Plate Tectonics: Brush, Bump and Pull Experiment

Plate Tectonics: Brush, Bump and Pull Experiment


This sheet contains instructions to help guide students through the experiment.

Go through this experiment with students to help them visualize what might change on the earth’s surface when the tectonic plates move.

  1. Divide students into groups of two partners.
  2. Have every group fill a pie pan with 1 inch of water.
  3. Pass out a Styrofoam® cup to each child.
  4. Have each student tear the cup into about 12 pieces to represent the major tectonic plates underlying the earth’s surface, and float them on the water, in turns. They have just modeled the lithosphere—the place deep below the surface of the earth where the tectonic plates are located. In the real lithosphere, the tectonic plates are floating on magma. Here they are floating on water.
  5. Students should gently experiment with their Styrofoam® tectonic plates. First, they should pull them apart. Ask them, “What do you see in the space where the Styrofoam® pieces once touched?” (Water. In real life, this is magma.) What might it create?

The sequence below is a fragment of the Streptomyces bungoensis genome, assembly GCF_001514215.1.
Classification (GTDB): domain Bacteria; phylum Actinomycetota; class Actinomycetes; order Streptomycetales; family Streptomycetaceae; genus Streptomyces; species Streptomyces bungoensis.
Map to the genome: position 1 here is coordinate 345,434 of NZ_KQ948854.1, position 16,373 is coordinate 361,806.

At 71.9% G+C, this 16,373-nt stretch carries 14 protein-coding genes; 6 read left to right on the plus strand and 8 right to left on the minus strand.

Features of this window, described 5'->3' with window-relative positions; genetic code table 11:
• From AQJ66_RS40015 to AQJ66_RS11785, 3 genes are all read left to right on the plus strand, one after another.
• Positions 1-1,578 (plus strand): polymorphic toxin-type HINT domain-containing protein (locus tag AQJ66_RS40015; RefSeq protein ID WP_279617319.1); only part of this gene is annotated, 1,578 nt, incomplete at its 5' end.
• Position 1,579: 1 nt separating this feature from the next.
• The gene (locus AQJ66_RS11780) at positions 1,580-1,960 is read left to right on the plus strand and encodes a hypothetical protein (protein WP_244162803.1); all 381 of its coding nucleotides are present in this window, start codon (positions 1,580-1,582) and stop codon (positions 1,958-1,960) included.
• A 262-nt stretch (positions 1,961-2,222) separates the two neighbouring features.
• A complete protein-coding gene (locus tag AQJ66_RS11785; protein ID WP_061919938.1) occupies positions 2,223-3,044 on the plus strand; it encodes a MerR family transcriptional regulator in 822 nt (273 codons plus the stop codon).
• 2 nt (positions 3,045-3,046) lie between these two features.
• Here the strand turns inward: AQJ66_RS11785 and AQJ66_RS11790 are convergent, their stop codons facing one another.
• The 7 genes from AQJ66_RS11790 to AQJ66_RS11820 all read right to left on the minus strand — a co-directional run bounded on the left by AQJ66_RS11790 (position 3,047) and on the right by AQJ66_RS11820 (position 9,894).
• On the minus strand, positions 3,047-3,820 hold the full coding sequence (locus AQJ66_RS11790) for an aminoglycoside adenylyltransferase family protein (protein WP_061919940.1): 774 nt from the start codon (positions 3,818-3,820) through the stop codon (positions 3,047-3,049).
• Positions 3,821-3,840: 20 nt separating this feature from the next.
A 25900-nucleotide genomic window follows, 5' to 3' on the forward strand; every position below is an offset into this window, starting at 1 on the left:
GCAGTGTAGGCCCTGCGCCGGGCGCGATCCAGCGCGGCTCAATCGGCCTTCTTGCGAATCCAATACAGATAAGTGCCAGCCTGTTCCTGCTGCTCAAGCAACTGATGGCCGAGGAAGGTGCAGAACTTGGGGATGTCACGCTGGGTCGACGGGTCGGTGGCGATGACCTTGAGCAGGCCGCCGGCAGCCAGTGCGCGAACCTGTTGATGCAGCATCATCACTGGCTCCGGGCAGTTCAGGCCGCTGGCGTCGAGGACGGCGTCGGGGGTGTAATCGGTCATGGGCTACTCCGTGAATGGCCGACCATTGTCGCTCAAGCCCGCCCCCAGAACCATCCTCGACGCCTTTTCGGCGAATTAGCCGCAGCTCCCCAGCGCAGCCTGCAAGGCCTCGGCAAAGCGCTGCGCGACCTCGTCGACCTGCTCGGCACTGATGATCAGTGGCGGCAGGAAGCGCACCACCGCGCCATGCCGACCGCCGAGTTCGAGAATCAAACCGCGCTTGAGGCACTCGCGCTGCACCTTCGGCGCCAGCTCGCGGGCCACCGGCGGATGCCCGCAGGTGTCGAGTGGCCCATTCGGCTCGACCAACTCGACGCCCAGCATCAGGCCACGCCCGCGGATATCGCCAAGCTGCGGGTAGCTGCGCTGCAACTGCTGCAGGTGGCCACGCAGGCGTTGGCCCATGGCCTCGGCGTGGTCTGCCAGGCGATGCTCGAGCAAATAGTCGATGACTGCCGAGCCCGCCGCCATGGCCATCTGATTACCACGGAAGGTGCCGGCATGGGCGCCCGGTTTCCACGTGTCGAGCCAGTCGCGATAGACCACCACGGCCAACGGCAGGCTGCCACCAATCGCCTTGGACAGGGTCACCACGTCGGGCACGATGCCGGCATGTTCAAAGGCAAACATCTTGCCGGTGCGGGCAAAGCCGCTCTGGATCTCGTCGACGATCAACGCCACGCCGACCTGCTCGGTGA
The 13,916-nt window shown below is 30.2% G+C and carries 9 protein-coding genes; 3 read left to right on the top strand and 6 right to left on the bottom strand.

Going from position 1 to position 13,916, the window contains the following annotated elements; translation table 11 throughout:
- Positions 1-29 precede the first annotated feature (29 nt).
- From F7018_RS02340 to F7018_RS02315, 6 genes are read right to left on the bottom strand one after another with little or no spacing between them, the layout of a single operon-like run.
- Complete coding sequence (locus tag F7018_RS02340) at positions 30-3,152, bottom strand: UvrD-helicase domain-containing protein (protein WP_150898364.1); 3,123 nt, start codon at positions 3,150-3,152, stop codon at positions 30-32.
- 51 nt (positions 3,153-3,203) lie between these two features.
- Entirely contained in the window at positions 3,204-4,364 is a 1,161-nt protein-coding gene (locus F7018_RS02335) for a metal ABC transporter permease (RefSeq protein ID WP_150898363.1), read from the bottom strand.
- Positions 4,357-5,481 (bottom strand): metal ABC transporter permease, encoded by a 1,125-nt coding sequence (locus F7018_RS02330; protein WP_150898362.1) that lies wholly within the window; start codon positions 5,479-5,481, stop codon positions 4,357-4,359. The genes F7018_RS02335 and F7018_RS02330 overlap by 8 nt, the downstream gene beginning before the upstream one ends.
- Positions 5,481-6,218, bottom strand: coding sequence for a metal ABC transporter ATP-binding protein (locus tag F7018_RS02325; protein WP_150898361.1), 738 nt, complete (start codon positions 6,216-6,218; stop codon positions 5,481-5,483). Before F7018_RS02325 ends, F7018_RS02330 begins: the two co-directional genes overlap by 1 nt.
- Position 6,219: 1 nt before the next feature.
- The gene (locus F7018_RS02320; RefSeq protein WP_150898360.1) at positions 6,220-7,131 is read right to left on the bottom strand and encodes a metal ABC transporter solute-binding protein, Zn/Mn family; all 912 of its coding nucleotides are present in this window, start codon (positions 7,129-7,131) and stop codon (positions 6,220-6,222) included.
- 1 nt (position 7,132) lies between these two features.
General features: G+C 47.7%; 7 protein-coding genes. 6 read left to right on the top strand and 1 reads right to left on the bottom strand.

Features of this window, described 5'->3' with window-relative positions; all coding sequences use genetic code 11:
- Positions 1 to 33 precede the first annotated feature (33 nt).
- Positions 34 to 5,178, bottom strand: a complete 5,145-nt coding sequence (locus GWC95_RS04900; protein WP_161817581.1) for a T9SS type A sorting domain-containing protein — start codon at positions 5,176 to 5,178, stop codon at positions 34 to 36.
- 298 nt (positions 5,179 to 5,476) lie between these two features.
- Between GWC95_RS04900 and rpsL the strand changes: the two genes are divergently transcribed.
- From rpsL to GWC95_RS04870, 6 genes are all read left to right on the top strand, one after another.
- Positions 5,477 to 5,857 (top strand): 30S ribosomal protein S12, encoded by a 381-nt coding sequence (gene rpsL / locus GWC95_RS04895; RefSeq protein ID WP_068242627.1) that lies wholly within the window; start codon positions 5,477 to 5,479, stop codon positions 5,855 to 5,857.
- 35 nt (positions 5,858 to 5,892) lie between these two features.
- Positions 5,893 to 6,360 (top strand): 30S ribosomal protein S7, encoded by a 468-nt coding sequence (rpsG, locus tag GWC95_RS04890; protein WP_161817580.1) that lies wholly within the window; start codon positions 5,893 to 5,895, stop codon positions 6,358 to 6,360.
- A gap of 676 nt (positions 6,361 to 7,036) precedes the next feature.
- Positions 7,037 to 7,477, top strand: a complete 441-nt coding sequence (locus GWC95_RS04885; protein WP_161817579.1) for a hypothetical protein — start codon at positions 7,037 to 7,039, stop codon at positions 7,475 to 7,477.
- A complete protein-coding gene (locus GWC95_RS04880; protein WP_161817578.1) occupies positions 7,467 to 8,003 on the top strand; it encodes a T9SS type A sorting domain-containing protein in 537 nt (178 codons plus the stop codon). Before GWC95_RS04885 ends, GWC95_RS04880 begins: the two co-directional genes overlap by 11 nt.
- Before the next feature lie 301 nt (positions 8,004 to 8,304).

6. Now, students should gently bump two plates together. Ask them, “What might happen on the surface from a bump like this below? Could it push magma into a mountain range? Cause an earthquake?” (Yes.)
  7. Now, students should push one plate under the other (water squirts a bit). Tell students, “Remember, water is magma in our model. So what might you get here on earth from magma shooting up—a volcano?”
  8. Now model the Haiti earthquake that struck in January 2010. It was caused by the motions of two plates grinding past each other in opposite directions. In the case of Haiti, the Caribbean plate moved east past the North American plate. It’s called a strike-slip fault.
  9. Ask students to experiment for five minutes in different ways with all 12 plates. Ask them to think of what would happen on the surface.
  10. Now, ask students to turn to the nearest person who isn’t their partner and show him/her one plate interaction. The partners should interpret it—that is tell what happens on the surface when tectonic plates behave the way you have shown them. Then students should trade places.
This teacher sheet is a part of the Shape It Up lesson.

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